• Timothy J. Barron

Inspired and Coincidental Album Art



Album artwork is something that many music enthusiasts find fascinating and interesting, and music history is filled with many iconic album covers, such as The Dark Side of the Moon (shown above) from Pink Floyd. Interest in album artwork has somewhat declined among those who only listen to their music via streaming, but the appreciation has been reborn to some degree with the resurgence of vinyl and the big album covers that it brings. My primary listening method is digitally via the Apple Music app (i.e the former iTunes) on macOS or iOS, and I maintain my music library with high resolution album artwork (i.e. 1500 x 1500 pixels). Background information on the album artwork and design is something that I capture on the Lyrics tab of the Apple Music app, which is described in my Digital Music Library Organization Tips.


As album artwork is something that interests me, I take of notice and recognize when artwork bears similarities to past artwork. These similarities may have been directly inspired, as imitation is the sincerest form of flattery, or the similarities may be entirely coincidental. These are just three examples that I recognized from my music library.


New Order and CHVRCHES


The first example is the artwork for the CHVRCHES album Every Open Eye, which was released on September 25, 2015,

and was designed by Amy Burrows. When I first saw the artwork (shown lower right), my immediate reaction was recalling the artwork for the New Order album Power, Corruption, and Lies (shown lower left), which was released on May 2, 1983, and was designed by Peter Saville. My reaction was fed by two factors, which was that CHVRCHES had previously expressed many times that New Order was one of their biggest influences, and that I owned the New Order album on vinyl when it was originally released.


It is more than fair to say that the CHVRCHES artwork was inspired by the New Order album, which is based on the similar usage of roses, as well as the application of colored squares. By no means was I the only one to take notice. Billboard said that the artwork "bears a resemblance to New Order’s Power, Corruption & Lies, but hey, after 32 years, a bouquet of roses is ripe for a revision. The Glasgow synthpop trio’s cover does an admirable job of carrying on the tradition." While the Guardian said that the "semi-pixelated flowers on the cover of CHVRCHES’ new album seems a direct call back to Peter Saville’s iconic art for New Order’s Power, Corruption & Lies, which offset a 19th-century Fantin-Latour still life with a very 20th-century colour code." Though one was inspired by the other, the artwork for each album is unique and phenomenal.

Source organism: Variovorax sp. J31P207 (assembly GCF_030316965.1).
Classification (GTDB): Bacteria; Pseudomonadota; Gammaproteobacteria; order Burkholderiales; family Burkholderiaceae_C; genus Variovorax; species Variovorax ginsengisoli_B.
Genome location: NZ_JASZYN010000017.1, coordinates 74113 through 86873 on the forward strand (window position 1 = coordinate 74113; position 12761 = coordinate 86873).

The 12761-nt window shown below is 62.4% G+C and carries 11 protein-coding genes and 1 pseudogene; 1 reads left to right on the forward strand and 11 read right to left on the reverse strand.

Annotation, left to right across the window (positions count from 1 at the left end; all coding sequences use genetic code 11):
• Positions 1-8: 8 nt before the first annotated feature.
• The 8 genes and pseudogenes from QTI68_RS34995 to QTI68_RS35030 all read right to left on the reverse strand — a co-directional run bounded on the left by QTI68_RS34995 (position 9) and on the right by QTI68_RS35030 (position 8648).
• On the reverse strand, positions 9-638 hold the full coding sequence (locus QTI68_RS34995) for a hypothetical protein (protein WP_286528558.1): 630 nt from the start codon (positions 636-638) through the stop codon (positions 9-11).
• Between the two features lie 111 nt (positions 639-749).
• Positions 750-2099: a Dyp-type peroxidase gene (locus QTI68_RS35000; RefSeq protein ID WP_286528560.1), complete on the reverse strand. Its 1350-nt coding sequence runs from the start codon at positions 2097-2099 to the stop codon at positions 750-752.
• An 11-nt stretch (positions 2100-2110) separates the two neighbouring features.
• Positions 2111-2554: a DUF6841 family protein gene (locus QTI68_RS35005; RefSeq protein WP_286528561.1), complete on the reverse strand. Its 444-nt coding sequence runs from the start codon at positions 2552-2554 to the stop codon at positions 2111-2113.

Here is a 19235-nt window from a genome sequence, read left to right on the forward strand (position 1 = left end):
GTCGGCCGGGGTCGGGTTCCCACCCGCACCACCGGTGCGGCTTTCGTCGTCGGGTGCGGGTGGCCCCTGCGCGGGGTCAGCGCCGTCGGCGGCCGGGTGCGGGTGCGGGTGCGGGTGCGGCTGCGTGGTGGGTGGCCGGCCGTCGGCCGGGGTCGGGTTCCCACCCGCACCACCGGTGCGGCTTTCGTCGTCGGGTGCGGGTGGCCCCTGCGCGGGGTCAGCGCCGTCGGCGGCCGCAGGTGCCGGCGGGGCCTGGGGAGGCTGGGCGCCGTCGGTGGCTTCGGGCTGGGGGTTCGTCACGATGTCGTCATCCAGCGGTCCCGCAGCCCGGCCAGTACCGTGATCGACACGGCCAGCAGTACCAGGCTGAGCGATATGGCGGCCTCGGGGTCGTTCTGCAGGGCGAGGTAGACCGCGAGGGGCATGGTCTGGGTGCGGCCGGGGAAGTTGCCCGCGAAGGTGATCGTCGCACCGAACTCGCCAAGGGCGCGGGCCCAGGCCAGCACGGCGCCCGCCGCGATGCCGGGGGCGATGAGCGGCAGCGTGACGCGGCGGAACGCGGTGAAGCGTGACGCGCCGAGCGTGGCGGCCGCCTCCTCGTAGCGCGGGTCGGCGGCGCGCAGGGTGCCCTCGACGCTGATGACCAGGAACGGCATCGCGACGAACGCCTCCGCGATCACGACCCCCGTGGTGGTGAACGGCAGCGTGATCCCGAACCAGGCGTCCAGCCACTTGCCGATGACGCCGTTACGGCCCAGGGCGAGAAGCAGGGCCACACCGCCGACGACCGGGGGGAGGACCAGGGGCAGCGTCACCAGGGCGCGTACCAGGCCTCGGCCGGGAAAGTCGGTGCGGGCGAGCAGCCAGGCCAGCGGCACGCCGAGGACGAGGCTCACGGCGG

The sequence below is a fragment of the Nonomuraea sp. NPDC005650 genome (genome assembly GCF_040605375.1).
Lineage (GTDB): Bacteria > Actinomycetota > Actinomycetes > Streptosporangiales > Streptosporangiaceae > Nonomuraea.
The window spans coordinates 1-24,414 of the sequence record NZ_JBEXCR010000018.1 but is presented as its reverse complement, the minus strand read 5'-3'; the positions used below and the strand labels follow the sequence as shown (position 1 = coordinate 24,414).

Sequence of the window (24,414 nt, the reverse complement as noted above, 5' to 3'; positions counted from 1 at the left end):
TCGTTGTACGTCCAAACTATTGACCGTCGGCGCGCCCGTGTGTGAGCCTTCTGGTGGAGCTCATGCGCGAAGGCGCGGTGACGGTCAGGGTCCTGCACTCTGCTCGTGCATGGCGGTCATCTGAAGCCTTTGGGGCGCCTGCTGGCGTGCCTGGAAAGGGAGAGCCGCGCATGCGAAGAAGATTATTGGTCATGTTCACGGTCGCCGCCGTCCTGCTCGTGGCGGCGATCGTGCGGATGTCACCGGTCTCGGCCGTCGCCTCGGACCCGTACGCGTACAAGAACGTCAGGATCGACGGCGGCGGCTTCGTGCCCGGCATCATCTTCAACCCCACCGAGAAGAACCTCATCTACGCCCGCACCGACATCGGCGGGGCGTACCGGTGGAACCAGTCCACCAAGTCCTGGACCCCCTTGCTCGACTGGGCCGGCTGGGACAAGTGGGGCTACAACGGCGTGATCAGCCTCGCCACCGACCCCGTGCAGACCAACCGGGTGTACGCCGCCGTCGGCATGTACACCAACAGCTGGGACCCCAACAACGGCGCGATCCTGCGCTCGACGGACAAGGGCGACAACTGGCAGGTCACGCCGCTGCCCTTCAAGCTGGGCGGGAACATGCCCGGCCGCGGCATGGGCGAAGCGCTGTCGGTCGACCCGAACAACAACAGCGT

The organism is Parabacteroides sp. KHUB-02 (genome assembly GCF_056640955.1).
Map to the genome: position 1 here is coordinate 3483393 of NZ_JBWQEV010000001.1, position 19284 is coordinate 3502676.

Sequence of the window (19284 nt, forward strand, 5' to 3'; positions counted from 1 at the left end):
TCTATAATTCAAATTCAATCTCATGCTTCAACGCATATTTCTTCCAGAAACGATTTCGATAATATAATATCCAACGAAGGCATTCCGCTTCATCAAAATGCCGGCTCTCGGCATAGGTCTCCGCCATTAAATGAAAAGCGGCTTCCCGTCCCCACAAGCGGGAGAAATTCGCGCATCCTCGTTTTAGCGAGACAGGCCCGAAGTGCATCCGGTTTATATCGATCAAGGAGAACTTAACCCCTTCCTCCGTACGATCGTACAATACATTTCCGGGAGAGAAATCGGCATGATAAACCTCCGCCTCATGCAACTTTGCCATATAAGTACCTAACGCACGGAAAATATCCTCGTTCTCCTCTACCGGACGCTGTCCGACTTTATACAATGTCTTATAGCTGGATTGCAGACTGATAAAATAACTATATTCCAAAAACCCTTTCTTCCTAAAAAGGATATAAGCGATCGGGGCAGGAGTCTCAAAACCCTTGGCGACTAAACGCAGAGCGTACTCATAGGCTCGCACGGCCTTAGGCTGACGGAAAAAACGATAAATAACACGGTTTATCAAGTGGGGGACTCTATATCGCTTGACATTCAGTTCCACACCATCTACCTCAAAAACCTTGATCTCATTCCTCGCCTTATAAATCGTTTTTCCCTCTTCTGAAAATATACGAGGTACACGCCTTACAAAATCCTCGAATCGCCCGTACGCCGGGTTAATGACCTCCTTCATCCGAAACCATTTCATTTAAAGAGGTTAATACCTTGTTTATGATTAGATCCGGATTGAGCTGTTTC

Greg Kihn Band and Paramore


The second example is the artwork for the Paramore album After Laughter, which was released on May 12, 2017, and was designed by Scott Cleary. When I first saw the artwork (shown lower right), it triggered something in my mind that it was somehow vaguely familiar, but I could not place my finger on it at that time. The recollection finally hit days or even weeks when I was playing the Greg Kihn Band album RocKihnRoll (shown lower left), which was released in 1981, and the artwork was designed by Mike Fink. The Paramore album was heavily influenced by the 1980s, and this is reflected in the sound and style of the music, the colorful music videos, the fashion worn by the band, and ultimately the album artwork.


There is no basis to state that the artwork for After Laughter was inspired by the artwork for RocKihnRoll, but it would be fair to say that there are some coincidental similarities. This includes loosely similar color palettes of turquoise, pink, and purple, the usage of angled and colored geometric shapes, and the names of both being in black and white and all capital letters. While entirely coincidental, both designs bear pleasing similarities in their overall design when viewed side by side..


The Call and The SUNDAYS


The last example is The SUNDAYS album Blind, which was released on October 19, 1992. When I first saw the artwork, my reaction was a nearly instant recollection of The Call album Reconciled, which was released in 1986.


There is no basis to state that the artwork for The SUNDAYS was influenced by The Call album, but there are a number of striking and coincidental similarities. First, the usage of an infant and a loosely similar doll. Second, the usage of a singular color tone, with purple for The Call and brown for The SUNDAYS. Third, a pixelated or airbrush distortion effect across the entire artwork of both albums. Additionally, the band names being in all capital letters, which The SUNDAYS used throughout all three of their albums. Though coincidental, both albums have a pleasing similar design.


These are just three examples that came to mind from my music library, and the last two were selected as I am not aware of anyone else previously making the specific comparisons. As I run across other inspired or coincidental album artwork, I may post another series in the future. I'd be interested your comments about the similarities below!



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